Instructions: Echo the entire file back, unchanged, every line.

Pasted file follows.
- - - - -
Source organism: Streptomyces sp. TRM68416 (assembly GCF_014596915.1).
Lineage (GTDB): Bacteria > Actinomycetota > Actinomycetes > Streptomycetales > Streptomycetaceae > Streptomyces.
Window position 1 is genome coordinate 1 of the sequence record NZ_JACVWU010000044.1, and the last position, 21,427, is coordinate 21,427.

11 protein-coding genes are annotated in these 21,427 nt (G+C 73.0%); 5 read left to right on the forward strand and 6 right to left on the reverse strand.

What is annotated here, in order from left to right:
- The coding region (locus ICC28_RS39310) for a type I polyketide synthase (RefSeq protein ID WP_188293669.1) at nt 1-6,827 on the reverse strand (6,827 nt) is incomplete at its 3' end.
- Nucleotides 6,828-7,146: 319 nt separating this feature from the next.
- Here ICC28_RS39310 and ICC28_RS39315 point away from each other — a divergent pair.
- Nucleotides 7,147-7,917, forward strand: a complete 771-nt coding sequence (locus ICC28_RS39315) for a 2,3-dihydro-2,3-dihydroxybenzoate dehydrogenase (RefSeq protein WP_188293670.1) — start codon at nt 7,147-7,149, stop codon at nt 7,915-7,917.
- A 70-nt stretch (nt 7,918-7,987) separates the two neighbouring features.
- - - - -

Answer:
Source organism: Streptomyces sp. TRM68416 (assembly GCF_014596915.1).
Lineage (GTDB): Bacteria > Actinomycetota > Actinomycetes > Streptomycetales > Streptomycetaceae > Streptomyces.
Window position 1 is genome coordinate 1 of the sequence record NZ_JACVWU010000044.1, and the last position, 21,427, is coordinate 21,427.

11 protein-coding genes are annotated in these 21,427 nt (G+C 73.0%); 5 read left to right on the forward strand and 6 right to left on the reverse strand.

What is annotated here, in order from left to right:
- The coding region (locus ICC28_RS39310) for a type I polyketide synthase (RefSeq protein ID WP_188293669.1) at nt 1-6,827 on the reverse strand (6,827 nt) is incomplete at its 3' end.
- Nucleotides 6,828-7,146: 319 nt separating this feature from the next.
- Here ICC28_RS39310 and ICC28_RS39315 point away from each other — a divergent pair.
- Nucleotides 7,147-7,917, forward strand: a complete 771-nt coding sequence (locus ICC28_RS39315) for a 2,3-dihydro-2,3-dihydroxybenzoate dehydrogenase (RefSeq protein WP_188293670.1) — start codon at nt 7,147-7,149, stop codon at nt 7,915-7,917.
- A 70-nt stretch (nt 7,918-7,987) separates the two neighbouring features.